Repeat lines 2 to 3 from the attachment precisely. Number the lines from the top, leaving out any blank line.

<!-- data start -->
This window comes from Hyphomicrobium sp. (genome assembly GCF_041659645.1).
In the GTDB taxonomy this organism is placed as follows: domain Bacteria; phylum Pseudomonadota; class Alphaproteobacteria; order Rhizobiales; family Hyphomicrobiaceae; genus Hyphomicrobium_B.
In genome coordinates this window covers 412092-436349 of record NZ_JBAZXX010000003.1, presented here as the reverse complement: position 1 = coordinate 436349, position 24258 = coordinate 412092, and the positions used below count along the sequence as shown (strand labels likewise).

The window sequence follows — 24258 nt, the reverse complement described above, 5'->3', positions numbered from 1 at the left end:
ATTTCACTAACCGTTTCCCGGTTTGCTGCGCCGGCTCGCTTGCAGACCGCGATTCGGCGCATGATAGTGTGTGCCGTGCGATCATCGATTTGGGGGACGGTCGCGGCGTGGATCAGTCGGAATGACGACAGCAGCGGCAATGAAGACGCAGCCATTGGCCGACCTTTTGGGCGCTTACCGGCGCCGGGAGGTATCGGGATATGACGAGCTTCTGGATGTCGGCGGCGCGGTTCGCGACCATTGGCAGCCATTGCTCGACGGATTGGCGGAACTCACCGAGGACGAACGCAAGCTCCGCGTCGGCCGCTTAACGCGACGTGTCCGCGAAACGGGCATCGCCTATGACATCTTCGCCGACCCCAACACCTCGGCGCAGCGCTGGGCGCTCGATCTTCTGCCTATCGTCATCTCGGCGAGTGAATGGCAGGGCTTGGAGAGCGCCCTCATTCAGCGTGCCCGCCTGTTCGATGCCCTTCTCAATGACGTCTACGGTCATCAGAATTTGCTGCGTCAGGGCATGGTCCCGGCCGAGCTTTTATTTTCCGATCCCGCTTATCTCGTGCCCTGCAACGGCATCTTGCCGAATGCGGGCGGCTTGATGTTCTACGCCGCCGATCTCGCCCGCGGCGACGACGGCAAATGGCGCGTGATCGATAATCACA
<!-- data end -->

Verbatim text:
In the GTDB taxonomy this organism is placed as follows: domain Bacteria; phylum Pseudomonadota; class Alphaproteobacteria; order Rhizobiales; family Hyphomicrobiaceae; genus Hyphomicrobium_B.
In genome coordinates this window covers 412092-436349 of record NZ_JBAZXX010000003.1, presented here as the reverse complement: position 1 = coordinate 436349, position 24258 = coordinate 412092, and the positions used below count along the sequence as shown (strand labels likewise).